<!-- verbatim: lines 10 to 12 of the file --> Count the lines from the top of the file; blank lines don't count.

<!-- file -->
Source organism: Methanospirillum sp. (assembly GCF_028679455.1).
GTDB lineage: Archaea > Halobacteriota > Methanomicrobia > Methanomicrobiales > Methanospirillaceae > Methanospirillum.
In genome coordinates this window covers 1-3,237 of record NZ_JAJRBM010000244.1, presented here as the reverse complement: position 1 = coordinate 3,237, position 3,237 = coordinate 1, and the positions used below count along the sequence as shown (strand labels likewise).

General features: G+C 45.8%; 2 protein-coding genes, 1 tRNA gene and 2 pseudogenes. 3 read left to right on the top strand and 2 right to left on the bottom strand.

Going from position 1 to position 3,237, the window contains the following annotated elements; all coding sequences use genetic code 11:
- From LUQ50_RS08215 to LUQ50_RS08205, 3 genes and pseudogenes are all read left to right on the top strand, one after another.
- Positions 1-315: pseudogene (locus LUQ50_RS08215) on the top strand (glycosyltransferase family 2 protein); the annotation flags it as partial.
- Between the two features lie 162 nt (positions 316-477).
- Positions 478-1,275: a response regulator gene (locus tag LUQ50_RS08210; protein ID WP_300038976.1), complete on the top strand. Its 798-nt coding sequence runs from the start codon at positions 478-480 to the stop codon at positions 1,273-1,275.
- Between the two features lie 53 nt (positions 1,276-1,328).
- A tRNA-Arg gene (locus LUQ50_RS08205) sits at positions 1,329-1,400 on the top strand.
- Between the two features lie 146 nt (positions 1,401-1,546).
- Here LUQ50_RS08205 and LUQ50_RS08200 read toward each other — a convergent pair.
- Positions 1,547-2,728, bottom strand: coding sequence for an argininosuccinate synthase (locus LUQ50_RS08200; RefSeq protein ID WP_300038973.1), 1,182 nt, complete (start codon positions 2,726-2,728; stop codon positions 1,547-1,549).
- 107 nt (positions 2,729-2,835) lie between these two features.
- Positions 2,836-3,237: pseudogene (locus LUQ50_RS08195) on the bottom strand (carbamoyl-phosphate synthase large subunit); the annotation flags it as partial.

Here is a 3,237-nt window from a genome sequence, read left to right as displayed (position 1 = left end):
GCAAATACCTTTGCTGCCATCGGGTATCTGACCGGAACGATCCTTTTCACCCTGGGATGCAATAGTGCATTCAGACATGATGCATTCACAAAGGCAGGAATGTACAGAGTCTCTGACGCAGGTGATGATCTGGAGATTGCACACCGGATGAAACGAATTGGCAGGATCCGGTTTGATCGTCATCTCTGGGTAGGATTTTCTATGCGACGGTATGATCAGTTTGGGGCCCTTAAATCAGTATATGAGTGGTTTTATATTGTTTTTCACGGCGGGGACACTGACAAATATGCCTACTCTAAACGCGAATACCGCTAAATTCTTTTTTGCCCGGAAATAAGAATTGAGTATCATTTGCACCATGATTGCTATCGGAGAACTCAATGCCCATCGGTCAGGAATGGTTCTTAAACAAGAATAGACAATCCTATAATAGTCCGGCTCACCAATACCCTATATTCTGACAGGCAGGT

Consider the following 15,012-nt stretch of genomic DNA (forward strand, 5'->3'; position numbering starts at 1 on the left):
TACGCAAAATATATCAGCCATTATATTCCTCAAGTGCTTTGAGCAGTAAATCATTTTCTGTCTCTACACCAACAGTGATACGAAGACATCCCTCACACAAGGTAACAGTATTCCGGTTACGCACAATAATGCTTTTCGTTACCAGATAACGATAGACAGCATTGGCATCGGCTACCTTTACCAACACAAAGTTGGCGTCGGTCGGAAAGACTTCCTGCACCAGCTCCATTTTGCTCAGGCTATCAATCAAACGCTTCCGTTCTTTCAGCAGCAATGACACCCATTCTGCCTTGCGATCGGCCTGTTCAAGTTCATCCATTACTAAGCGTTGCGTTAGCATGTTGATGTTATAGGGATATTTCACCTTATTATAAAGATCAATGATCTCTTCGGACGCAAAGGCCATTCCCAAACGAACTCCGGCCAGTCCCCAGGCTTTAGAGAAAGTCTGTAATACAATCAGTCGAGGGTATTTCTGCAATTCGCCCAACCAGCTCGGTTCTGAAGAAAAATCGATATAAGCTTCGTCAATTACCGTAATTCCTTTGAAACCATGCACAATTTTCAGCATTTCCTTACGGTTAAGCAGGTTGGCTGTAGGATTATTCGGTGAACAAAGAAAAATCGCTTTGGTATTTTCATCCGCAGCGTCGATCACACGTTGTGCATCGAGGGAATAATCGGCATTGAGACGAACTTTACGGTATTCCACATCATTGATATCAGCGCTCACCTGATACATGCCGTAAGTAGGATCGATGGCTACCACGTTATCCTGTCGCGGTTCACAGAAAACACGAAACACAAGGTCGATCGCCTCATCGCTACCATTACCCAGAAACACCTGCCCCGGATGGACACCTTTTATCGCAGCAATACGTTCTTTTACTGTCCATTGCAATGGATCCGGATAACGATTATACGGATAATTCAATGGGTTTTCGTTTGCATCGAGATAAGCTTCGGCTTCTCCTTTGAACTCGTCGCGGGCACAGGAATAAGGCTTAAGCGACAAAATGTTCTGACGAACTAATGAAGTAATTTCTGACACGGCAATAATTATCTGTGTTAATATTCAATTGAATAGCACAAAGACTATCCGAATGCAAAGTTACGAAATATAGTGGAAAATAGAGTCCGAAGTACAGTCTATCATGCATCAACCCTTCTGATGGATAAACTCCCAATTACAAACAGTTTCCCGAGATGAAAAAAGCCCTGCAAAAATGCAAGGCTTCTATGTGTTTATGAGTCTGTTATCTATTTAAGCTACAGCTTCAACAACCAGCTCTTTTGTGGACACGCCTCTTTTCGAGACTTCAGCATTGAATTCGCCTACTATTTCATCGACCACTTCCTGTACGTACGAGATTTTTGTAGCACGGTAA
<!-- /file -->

- Between the two features lie 53 nt (positions 1,276-1,328).
- A tRNA-Arg gene (locus LUQ50_RS08205) sits at positions 1,329-1,400 on the top strand.
- Between the two features lie 146 nt (positions 1,401-1,546).